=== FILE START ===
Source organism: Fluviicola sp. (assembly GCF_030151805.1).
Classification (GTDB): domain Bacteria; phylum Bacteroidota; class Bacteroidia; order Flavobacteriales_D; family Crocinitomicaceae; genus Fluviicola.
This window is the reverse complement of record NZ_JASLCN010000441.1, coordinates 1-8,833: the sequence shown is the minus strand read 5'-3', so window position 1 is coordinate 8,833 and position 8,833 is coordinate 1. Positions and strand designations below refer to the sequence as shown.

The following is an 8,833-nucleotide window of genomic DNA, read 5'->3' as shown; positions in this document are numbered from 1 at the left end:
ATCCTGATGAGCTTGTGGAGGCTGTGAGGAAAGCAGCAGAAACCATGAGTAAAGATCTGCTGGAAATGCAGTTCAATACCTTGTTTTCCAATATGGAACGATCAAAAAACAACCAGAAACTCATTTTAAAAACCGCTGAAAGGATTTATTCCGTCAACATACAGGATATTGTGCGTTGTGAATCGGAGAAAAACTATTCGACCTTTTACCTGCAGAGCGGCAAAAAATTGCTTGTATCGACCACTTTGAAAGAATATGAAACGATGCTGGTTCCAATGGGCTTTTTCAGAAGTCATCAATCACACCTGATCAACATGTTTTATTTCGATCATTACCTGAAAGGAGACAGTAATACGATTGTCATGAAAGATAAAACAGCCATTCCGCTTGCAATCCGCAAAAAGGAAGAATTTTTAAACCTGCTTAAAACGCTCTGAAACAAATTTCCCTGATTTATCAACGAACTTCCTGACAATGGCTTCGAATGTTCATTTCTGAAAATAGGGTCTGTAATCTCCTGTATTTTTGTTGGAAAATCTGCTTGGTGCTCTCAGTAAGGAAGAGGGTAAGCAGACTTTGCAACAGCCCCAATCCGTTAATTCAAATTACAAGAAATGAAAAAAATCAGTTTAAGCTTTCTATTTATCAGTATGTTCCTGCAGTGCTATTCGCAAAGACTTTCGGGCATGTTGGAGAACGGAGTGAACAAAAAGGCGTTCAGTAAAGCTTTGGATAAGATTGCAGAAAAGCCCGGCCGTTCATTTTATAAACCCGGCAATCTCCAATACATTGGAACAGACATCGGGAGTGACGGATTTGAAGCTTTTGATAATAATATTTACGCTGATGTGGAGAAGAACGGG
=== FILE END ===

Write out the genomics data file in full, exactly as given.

Source organism: Fluviicola sp. (assembly GCF_030151805.1).
Classification (GTDB): domain Bacteria; phylum Bacteroidota; class Bacteroidia; order Flavobacteriales_D; family Crocinitomicaceae; genus Fluviicola.
This window is the reverse complement of record NZ_JASLCN010000441.1, coordinates 1-8,833: the sequence shown is the minus strand read 5'-3', so window position 1 is coordinate 8,833 and position 8,833 is coordinate 1. Positions and strand designations below refer to the sequence as shown.

The following is an 8,833-nucleotide window of genomic DNA, read 5'->3' as shown; positions in this document are numbered from 1 at the left end:
ATCCTGATGAGCTTGTGGAGGCTGTGAGGAAAGCAGCAGAAACCATGAGTAAAGATCTGCTGGAAATGCAGTTCAATACCTTGTTTTCCAATATGGAACGATCAAAAAACAACCAGAAACTCATTTTAAAAACCGCTGAAAGGATTTATTCCGTCAACATACAGGATATTGTGCGTTGTGAATCGGAGAAAAACTATTCGACCTTTTACCTGCAGAGCGGCAAAAAATTGCTTGTATCGACCACTTTGAAAGAATATGAAACGATGCTGGTTCCAATGGGCTTTTTCAGAAGTCATCAATCACACCTGATCAACATGTTTTATTTCGATCATTACCTGAAAGGAGACAGTAATACGATTGTCATGAAAGATAAAACAGCCATTCCGCTTGCAATCCGCAAAAAGGAAGAATTTTTAAACCTGCTTAAAACGCTCTGAAACAAATTTCCCTGATTTATCAACGAACTTCCTGACAATGGCTTCGAATGTTCATTTCTGAAAATAGGGTCTGTAATCTCCTGTATTTTTGTTGGAAAATCTGCTTGGTGCTCTCAGTAAGGAAGAGGGTAAGCAGACTTTGCAACAGCCCCAATCCGTTAATTCAAATTACAAGAAATGAAAAAAATCAGTTTAAGCTTTCTATTTATCAGTATGTTCCTGCAGTGCTATTCGCAAAGACTTTCGGGCATGTTGGAGAACGGAGTGAACAAAAAGGCGTTCAGTAAAGCTTTGGATAAGATTGCAGAAAAGCCCGGCCGTTCATTTTATAAACCCGGCAATCTCCAATACATTGGAACAGACATCGGGAGTGACGGATTTGAAGCTTTTGATAATAATATTTACGCTGATGTGGAGAAGAACGGG